The Oratorio: Composers, Definitions & Examples

Lesson Transcript
Instructor: Liz Diamond-Manlusoc

Liz has taught music for K-12 and beyond. She holds a master's degree in Education Media and Design Technology.

Church music has evolved throughout history, and includes the oratorio - a religious version of the opera. Explore the history, style, and composers of the oratorio, as well as the importance of Handel's 'Messiah' and how it affected this religious musical movement. Updated: 09/20/2021

Oratorio Definition

Hallelujah! Can you believe that song has been around for over 270 years? It's a classic, used in everything from movies to commercials to the traditional church setting. Handel's famed 'Hallelujah Chorus' is from a larger work called 'Messiah'. With choirs, solo singers, and orchestra, you might have thought this was an opera, but its religious topic and simple staging are the hallmarks of an oratorio. An oratorio is a dramatic musical work based on a religious theme. Most were narratives that were taken from the Bible and arranged into musical prose. Because they were developed in Italy, and specifically in the Roman Catholic Church, the text of the oratorio was originally Latin or Italian.

You can think of it like the religious counterpart of the opera. However, there were some major differences between the oratorio and the opera. While the opera became known for its extravagance, the oratorio was almost never staged. Oratorios rarely used scenery, action, or even costumes. Also, where the opera relies solely on the characters' dialogue and action for storytelling, the oratorio used a narrative singer to help tell the story. This was probably helpful to whoever was writing the oratorio, since there aren't that many speaking roles in the Bible.

Although oratorios were based on religious topics, they were not always performed in the church. They were often performed in concert halls and occasionally in royal courts.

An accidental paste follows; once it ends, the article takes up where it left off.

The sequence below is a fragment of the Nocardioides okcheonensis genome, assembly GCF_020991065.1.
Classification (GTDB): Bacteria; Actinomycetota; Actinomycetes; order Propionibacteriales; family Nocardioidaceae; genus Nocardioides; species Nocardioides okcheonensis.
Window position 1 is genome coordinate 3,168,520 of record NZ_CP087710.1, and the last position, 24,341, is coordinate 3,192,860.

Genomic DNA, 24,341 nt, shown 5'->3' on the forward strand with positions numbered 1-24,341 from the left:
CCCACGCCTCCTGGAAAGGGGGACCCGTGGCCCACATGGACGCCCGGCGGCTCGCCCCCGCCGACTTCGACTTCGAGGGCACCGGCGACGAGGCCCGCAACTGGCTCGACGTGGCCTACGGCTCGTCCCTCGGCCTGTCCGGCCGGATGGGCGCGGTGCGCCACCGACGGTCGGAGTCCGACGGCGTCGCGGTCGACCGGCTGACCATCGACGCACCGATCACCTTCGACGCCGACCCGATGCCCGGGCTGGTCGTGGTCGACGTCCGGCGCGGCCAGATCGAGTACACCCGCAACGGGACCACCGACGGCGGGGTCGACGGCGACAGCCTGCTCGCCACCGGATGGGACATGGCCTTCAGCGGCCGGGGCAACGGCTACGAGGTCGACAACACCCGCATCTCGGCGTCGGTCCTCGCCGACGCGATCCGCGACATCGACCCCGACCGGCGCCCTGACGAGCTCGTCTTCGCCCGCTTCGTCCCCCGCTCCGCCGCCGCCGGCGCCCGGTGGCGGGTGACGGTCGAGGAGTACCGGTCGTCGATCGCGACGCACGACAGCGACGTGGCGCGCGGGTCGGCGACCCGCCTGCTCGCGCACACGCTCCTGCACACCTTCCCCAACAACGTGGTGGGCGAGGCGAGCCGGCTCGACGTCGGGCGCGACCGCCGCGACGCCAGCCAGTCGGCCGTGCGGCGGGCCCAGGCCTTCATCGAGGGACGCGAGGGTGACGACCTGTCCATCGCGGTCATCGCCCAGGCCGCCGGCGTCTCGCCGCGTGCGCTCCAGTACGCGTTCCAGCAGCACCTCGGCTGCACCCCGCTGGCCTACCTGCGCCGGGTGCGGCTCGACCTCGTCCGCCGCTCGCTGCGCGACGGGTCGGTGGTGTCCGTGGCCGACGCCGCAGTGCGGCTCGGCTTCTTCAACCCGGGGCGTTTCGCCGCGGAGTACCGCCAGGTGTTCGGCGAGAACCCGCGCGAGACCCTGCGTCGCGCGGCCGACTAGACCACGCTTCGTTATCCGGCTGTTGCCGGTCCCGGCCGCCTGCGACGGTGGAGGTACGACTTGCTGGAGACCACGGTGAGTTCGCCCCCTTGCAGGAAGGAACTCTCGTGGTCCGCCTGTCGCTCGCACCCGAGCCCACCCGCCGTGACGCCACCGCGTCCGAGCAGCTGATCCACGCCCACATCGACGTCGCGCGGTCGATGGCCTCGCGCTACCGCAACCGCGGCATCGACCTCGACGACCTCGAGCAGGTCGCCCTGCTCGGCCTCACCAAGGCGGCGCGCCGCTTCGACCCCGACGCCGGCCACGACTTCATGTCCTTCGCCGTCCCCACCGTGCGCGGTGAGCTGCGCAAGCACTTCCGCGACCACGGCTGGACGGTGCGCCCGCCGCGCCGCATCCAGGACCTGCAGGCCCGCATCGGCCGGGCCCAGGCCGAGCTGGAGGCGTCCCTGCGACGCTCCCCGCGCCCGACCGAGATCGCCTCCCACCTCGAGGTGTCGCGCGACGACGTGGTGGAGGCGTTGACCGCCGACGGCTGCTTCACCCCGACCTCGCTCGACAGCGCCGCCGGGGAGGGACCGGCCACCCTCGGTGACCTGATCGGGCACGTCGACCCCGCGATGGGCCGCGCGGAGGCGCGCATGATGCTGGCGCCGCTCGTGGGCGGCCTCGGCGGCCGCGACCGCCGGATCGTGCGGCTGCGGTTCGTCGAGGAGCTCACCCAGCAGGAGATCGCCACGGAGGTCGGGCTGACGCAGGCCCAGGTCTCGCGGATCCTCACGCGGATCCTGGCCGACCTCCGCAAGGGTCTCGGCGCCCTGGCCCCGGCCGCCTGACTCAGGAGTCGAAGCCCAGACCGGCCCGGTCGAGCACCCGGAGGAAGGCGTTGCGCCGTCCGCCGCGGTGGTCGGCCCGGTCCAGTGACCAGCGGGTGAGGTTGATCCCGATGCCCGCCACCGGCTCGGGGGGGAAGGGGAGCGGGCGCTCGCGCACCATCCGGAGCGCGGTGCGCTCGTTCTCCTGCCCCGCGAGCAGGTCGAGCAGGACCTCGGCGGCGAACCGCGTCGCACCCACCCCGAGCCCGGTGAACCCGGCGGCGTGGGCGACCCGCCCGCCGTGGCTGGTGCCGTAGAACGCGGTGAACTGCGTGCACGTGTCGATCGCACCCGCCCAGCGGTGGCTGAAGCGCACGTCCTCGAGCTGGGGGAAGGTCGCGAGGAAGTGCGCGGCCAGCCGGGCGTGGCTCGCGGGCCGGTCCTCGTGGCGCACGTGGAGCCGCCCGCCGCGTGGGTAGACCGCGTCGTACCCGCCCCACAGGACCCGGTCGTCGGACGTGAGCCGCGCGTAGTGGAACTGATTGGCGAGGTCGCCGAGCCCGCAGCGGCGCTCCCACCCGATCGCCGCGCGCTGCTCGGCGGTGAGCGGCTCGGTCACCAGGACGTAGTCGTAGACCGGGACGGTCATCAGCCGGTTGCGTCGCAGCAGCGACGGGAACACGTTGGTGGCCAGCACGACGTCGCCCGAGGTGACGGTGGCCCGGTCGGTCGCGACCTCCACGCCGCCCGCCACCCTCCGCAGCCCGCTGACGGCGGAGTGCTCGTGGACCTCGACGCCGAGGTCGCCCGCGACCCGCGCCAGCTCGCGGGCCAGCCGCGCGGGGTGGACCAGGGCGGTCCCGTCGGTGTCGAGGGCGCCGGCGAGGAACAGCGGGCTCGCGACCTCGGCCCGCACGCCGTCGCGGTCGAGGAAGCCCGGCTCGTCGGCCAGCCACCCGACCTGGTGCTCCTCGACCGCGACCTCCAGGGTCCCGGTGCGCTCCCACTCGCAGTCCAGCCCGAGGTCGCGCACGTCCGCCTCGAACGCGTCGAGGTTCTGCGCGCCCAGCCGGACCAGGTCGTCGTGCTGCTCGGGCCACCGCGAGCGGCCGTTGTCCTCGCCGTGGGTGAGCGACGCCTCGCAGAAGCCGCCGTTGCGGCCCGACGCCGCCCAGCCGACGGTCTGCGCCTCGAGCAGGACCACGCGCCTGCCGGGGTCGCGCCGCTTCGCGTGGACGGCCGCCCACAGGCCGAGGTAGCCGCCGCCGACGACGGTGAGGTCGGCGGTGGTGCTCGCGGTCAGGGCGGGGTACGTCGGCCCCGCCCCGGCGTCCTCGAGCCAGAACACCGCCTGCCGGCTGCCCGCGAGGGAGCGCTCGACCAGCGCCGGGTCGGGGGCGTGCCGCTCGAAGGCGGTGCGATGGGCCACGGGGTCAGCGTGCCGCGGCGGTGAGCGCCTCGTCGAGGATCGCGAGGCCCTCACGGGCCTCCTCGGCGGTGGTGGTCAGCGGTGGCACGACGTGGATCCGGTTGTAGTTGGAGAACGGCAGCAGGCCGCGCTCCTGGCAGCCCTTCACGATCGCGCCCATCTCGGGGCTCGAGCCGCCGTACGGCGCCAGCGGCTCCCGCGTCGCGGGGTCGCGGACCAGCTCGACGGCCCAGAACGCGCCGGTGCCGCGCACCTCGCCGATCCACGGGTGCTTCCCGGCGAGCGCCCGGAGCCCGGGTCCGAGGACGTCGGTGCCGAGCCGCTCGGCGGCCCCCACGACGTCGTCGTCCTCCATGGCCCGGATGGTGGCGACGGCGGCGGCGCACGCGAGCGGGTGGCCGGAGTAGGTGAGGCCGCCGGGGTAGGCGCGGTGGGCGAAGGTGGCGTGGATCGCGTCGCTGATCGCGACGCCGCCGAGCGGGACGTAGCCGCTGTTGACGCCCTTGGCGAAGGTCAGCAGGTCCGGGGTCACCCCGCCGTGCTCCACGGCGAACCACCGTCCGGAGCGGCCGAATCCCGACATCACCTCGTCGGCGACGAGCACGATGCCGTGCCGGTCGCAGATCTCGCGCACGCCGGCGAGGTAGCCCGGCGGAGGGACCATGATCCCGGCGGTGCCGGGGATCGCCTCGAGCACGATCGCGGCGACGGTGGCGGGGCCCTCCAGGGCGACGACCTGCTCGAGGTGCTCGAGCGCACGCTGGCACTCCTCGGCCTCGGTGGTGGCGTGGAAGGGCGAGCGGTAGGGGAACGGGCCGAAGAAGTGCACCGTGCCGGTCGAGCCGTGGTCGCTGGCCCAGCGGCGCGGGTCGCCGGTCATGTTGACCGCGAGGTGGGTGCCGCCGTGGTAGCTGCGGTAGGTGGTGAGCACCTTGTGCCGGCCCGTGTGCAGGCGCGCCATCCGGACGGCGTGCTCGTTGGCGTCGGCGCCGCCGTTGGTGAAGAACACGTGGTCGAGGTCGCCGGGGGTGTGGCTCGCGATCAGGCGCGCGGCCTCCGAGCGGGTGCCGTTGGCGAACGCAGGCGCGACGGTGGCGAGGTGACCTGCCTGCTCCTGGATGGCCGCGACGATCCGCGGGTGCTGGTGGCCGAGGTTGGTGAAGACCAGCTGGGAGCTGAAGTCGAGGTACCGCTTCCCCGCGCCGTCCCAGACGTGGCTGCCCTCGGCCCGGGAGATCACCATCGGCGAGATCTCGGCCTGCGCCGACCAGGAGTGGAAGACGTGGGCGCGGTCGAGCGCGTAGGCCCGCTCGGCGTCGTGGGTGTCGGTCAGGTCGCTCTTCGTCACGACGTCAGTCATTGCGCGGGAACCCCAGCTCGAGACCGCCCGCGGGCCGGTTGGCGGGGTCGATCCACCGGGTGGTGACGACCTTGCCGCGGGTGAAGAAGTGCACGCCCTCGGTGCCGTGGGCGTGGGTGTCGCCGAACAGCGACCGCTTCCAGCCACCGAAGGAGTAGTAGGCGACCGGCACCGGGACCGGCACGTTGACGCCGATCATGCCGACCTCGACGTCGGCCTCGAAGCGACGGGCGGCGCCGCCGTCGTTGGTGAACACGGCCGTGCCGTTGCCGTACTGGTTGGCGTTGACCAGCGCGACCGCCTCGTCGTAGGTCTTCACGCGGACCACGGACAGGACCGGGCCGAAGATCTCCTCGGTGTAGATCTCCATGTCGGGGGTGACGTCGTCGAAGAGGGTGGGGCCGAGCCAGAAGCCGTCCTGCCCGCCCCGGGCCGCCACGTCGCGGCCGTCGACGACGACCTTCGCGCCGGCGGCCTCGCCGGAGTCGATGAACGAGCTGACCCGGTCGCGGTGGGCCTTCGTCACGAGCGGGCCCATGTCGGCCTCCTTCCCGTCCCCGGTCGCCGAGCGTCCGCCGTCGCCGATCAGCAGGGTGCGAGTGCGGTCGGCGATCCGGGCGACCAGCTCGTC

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  • 0:06 Oratoria Definition
  • 2:07 History
  • 5:30 Composers & Examples
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History

Originating in the mid-1500s, the oratorio was the latest iteration of Catholic sacred music. The oratorio was more or less a descendent of the musical plays that were popular during the Counter Reformation. It was unintentionally developed in Rome as part of informal worship that took place in the oratory of the church. This is actually how the oratorio got its name in the first place and is a handy way to remember that it's based on religious themes. The praise songs sung during the meetings proved to be effective in retaining and recruiting new members at a time when non-traditional singing wasn't exactly the Church's cup of tea. The non-liturgical singing grew into the idea of the oratorio. The first officially recognized oratorio is accredited to Emilio de Cavalieri, who composed 'La rappresentazione di anima, et di corpo' (The representation of soul and body) in the year 1600.

The oratorio continued to mature, and by the mid-17th century, standards developed. Oratorios were typically 30-60 minutes long and were performed in two sections, with a sermon in between.

By the 18th century, popular composers were writing oratorios lasting 90 to 120 minutes, about the same length as a modern movie. The text was based either on the Bible, a saint, or a moral allegory. These were written in a more operatic style to satisfy the Italian public while staying within the church's ban on opera. Most of the music was sung by a solo voice with a few choral interludes.

Oratorios also began to spread across the continent and were used in Roman Catholic courts as a substitute for opera during Lent, particularly in Vienna. The oratorio also became an acceptable part of the Lutheran church in Germany. The German composers tended to use a bit more of the chorus. The use of chorus proved to be influential to a young Georg Frederich Handel, who single-handedly created the English oratorio.

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